Explanation by Prof Alice Larkin of why UK aviation must fit within UK climate commitments
Alice Larkin, Professor of Climate Science and Energy Policy at The University of Manchester, and Dr John Broderick say the proposed 3rd Heathrow runway jeopardises the UK’s long term legal carbon commitments, including the 2015 Paris Agreement, given the absence of a policy framework for establishing long-term decarbonisation of the sector. They say rising aviation CO2 would need to be off-set by fuel-efficiency gains, the use of alternative carbon-neutral fuels or additional reductions in other sectors. But there are no mechanisms in place to guarantee this within the UK’s climate policy framework. For the UK to try to meet Paris targets, UK aviation emissions need to be greatly reduced, along with all other sectors. Even if there were effective carbon credits available for aviation, they would become scarce in coming decades as further CO2 cuts are ever more challenging for all sectors to achieve. There are substantial concerns about the wider effects of biofuel production including their carbon balance; synthetic fuels are necessarily energetically costly to produce and requiring additional zero-carbon energy generation capacity – so neither can effectively cut aviation’s CO2 emissions.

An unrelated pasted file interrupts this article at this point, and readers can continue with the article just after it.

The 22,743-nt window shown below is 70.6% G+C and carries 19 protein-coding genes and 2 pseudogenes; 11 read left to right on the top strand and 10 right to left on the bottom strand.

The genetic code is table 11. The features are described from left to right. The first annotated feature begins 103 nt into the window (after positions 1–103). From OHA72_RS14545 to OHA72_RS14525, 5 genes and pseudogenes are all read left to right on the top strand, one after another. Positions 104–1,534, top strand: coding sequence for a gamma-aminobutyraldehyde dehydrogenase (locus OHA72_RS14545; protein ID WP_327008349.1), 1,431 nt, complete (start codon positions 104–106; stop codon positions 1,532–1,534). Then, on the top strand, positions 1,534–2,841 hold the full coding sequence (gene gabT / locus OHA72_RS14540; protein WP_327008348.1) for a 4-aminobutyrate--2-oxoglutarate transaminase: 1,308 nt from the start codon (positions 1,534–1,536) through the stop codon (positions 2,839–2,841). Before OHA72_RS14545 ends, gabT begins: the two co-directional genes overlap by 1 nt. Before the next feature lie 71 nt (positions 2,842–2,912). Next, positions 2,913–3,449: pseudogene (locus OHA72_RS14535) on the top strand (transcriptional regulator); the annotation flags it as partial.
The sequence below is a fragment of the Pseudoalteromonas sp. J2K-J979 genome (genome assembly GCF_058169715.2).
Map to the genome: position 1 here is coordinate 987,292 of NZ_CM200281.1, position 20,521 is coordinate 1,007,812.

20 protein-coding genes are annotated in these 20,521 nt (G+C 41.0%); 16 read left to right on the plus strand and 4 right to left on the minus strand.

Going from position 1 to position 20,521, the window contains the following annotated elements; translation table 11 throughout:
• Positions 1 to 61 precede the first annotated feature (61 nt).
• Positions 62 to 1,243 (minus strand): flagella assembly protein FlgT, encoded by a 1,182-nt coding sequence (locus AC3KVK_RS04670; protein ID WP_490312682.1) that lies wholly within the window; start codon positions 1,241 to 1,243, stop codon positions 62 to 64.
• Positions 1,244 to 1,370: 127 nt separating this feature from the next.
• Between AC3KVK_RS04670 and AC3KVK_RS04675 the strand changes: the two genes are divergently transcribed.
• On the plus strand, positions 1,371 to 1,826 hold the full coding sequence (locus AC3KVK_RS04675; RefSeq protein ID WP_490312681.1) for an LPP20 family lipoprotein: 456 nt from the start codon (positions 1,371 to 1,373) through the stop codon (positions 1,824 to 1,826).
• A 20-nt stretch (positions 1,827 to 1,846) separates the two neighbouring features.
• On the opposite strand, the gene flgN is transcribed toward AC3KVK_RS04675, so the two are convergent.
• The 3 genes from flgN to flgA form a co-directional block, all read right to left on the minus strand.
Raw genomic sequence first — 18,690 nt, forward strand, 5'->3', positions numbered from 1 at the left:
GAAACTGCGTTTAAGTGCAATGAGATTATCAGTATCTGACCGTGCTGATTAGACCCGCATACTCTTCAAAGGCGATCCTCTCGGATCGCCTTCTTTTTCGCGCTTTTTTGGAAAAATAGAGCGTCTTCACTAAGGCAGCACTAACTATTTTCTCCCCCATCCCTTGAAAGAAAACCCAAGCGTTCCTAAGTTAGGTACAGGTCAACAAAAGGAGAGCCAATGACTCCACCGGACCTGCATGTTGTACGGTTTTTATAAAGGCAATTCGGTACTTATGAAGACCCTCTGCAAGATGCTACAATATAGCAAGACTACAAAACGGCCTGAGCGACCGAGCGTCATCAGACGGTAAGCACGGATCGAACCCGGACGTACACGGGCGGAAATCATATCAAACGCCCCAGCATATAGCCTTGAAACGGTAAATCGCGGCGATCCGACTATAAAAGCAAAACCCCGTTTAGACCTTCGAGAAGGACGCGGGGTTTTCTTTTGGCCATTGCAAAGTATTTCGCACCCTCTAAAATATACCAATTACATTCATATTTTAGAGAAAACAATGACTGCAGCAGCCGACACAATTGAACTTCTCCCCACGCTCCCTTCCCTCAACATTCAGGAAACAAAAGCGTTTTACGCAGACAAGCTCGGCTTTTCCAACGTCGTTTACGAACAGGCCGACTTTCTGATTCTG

Heathrow Expansion in light of the UK’s Climate Change Commitments
By Professor Alice Larkin and Dr John Broderick (University of Manchester)
June 22, 2018
Alice Larkin, Professor of Climate Science and Energy Policy at The University of Manchester, along with Dr John Broderick consider if the level of emissions from the Heathrow expansion is in alignment with the UK’s legal commitments on climate change. They argue that the proposed expansion jeopardises these legal commitments, given the absence of a policy framework for establishing long-term decarbonisation of the sector.
Expansion of Heathrow airport is expected to increase CO2 emissions from the aviation sector. Of the three schemes considered by Department for Transport, the proposed new runway leads to the largest absolute increase.